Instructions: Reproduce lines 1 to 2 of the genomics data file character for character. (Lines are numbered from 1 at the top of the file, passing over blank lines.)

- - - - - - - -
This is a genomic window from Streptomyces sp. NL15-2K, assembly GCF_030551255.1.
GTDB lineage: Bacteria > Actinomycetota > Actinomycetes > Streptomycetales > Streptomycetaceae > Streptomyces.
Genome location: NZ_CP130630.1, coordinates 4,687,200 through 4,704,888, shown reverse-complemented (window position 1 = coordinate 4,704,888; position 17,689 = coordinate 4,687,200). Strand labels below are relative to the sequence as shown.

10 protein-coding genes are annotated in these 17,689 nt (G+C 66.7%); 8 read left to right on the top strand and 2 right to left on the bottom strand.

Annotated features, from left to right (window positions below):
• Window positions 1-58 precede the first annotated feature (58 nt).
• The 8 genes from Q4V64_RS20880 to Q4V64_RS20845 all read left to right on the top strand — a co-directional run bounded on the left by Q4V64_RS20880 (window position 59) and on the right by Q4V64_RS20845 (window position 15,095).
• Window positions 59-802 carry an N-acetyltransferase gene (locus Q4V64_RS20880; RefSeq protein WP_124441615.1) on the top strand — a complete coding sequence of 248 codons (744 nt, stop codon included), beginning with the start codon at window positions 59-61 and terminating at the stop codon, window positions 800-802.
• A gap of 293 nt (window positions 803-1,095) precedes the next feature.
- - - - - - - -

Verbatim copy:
This is a genomic window from Streptomyces sp. NL15-2K, assembly GCF_030551255.1.
GTDB lineage: Bacteria > Actinomycetota > Actinomycetes > Streptomycetales > Streptomycetaceae > Streptomyces.